- One-size-fits-all
- Accountability for results
- Lack of project management capacity
- Cultural issues
I didn't have time to read the whole special issue on Managing Projects in Africa, but it's difficult not to think 'No sh%t, Sherlock!'...The question for me is: Has research on project management been stuck in a time-bubble since ca. 1983, or is project management really carried out in a way that defies reality and innovations?!

Of Haitian Puppet Shows: Why We Should All Strive to Communicate Better

There can be a tendency for marketers working on humanitarian aid and development, particularly those who’ve not spent a long time in the field, to write people’s stories before they’ve met them. Before, in fact, they know anything about the people, at all. Any communicator who has spent a decent amount of time in the field would have received an email like this, at some stage:
“Please get me a story about a 5-8 year old girl, living in [insert really bad situation]. The story should be about how she feels [insert various negative emotions] because of [reiterate really bad situation]. It should show need, and demonstrate her [insert ‘trauma’ or similar word]. Photos should not show the girl smiling, because she is in a hard situation. Thanks, look forward to reading it!”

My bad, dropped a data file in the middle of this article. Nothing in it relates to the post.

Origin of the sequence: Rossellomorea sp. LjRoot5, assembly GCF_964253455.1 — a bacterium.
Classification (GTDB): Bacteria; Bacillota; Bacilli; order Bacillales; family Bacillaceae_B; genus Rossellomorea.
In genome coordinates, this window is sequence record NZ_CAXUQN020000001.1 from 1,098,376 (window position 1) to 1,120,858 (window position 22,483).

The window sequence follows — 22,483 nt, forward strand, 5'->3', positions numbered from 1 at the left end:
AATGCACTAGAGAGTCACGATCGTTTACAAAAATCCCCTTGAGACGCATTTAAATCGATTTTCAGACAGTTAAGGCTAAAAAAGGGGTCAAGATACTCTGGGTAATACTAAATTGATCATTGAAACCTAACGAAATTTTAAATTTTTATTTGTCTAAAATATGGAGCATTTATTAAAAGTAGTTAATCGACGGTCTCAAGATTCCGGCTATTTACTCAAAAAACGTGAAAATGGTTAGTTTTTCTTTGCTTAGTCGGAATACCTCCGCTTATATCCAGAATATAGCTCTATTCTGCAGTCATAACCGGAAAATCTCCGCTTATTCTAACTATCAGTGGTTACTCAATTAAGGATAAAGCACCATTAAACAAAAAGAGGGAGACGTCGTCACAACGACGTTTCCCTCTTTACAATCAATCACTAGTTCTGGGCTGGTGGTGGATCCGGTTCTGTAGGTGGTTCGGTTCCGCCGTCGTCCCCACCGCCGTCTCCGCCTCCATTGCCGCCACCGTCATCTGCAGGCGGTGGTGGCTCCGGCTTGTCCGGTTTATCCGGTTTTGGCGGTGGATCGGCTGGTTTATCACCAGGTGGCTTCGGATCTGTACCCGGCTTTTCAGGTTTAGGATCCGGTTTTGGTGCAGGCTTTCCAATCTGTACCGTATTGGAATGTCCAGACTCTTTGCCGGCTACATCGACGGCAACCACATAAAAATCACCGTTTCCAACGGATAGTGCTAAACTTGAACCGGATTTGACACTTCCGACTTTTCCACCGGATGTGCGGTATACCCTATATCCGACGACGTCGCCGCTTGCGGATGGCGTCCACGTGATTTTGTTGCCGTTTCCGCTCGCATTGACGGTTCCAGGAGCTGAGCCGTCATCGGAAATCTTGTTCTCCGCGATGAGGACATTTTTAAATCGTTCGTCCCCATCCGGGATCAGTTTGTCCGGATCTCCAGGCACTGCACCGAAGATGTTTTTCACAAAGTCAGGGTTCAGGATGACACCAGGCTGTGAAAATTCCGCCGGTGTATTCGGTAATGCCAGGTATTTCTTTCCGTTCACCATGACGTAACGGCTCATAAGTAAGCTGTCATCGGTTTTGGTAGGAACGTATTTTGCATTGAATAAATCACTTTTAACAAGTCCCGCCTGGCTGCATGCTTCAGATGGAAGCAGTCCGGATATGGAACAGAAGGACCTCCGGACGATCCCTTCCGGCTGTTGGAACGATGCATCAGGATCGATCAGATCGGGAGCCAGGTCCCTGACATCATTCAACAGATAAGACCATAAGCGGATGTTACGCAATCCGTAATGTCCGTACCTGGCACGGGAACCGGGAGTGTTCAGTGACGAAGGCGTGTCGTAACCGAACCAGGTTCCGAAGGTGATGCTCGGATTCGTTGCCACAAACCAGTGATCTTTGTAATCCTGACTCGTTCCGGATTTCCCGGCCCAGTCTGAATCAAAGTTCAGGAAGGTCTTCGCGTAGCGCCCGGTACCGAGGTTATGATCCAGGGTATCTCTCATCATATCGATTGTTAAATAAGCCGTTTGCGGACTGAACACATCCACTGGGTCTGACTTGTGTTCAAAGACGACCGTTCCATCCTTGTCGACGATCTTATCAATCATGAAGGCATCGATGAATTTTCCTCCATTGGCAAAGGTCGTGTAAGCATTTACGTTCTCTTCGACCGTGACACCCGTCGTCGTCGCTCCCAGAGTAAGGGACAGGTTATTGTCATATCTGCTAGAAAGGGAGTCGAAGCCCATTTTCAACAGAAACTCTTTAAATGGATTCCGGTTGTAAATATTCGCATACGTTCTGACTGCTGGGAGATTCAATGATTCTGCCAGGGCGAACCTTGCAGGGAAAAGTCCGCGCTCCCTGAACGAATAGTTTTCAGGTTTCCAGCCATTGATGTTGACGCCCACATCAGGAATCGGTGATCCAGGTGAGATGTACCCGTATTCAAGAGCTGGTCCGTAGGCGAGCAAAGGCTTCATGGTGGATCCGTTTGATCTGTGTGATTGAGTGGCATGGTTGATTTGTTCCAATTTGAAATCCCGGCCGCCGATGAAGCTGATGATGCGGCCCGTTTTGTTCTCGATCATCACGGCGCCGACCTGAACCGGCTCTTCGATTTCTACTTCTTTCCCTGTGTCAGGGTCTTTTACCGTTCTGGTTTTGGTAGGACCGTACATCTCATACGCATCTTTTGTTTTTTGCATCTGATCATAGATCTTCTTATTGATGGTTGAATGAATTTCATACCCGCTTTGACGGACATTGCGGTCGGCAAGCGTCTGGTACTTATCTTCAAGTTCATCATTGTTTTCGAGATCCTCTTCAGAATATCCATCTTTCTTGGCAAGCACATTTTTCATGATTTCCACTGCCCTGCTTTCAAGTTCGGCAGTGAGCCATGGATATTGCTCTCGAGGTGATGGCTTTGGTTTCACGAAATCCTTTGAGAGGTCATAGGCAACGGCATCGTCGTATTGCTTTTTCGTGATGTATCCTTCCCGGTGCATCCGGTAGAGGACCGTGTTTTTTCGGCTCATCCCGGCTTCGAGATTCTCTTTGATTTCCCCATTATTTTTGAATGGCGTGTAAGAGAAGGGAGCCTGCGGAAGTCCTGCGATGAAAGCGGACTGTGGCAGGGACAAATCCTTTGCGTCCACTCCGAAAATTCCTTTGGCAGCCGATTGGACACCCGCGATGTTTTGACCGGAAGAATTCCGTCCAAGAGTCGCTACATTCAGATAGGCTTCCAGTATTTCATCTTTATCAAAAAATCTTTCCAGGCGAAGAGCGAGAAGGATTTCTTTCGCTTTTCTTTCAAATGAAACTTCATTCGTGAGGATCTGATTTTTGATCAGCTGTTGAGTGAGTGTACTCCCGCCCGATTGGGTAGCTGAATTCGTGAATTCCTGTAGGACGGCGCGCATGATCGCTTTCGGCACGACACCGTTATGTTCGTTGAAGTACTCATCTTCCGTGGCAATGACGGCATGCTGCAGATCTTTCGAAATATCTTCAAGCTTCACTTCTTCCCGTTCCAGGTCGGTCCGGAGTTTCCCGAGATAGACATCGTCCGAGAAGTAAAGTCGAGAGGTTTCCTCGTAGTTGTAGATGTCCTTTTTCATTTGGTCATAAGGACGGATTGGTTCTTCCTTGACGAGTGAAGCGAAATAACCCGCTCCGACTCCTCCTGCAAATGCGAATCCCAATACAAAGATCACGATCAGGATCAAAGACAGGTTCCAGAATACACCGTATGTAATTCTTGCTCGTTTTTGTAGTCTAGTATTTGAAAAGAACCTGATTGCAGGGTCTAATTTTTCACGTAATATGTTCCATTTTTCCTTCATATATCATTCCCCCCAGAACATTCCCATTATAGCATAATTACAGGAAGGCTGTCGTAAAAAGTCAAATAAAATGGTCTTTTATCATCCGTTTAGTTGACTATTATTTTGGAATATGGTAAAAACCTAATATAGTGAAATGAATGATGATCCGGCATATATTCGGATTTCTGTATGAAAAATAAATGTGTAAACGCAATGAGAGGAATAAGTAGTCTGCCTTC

When you’ve trained as a journalist, these kinds of requests can sometimes make you laugh. But generally, they are extremely worrying. Serious ethical issues arise when humanitarian agencies begin using vulnerable people as actors in their own pre-written narratives.
I agree with the commentators that the 'First World problems' video may not be the best example of using local voices as 'puppets' in your script. But the 'professionalisation' of development communication certainly raises interesting ethical questions.

Bono's 'Humbling' Realizations About Aid, Capitalism And Nerds